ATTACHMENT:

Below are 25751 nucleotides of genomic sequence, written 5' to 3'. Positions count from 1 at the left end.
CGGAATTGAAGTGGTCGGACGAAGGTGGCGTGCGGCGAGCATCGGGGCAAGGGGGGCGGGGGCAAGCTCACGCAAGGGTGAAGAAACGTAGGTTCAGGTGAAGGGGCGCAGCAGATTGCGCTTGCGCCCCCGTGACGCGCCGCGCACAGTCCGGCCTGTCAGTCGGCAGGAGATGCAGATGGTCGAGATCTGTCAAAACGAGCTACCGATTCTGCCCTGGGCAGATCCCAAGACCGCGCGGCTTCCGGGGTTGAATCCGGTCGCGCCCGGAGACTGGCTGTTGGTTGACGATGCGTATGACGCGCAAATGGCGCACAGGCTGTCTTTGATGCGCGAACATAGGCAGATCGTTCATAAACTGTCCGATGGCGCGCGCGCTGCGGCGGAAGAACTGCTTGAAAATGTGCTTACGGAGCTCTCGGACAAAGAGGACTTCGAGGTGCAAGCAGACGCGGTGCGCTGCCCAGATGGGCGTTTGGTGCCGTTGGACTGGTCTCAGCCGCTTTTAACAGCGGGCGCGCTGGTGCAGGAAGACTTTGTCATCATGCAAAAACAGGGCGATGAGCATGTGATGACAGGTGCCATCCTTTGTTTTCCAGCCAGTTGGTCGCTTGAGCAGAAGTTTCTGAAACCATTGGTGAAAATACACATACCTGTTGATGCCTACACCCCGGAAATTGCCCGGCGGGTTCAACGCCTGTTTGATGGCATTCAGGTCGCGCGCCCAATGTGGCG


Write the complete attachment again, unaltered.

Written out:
Below are 25751 nucleotides of genomic sequence, written 5' to 3'. Positions count from 1 at the left end.
CGGAATTGAAGTGGTCGGACGAAGGTGGCGTGCGGCGAGCATCGGGGCAAGGGGGGCGGGGGCAAGCTCACGCAAGGGTGAAGAAACGTAGGTTCAGGTGAAGGGGCGCAGCAGATTGCGCTTGCGCCCCCGTGACGCGCCGCGCACAGTCCGGCCTGTCAGTCGGCAGGAGATGCAGATGGTCGAGATCTGTCAAAACGAGCTACCGATTCTGCCCTGGGCAGATCCCAAGACCGCGCGGCTTCCGGGGTTGAATCCGGTCGCGCCCGGAGACTGGCTGTTGGTTGACGATGCGTATGACGCGCAAATGGCGCACAGGCTGTCTTTGATGCGCGAACATAGGCAGATCGTTCATAAACTGTCCGATGGCGCGCGCGCTGCGGCGGAAGAACTGCTTGAAAATGTGCTTACGGAGCTCTCGGACAAAGAGGACTTCGAGGTGCAAGCAGACGCGGTGCGCTGCCCAGATGGGCGTTTGGTGCCGTTGGACTGGTCTCAGCCGCTTTTAACAGCGGGCGCGCTGGTGCAGGAAGACTTTGTCATCATGCAAAAACAGGGCGATGAGCATGTGATGACAGGTGCCATCCTTTGTTTTCCAGCCAGTTGGTCGCTTGAGCAGAAGTTTCTGAAACCATTGGTGAAAATACACATACCTGTTGATGCCTACACCCCGGAAATTGCCCGGCGGGTTCAACGCCTGTTTGATGGCATTCAGGTCGCGCGCCCAATGTGGCG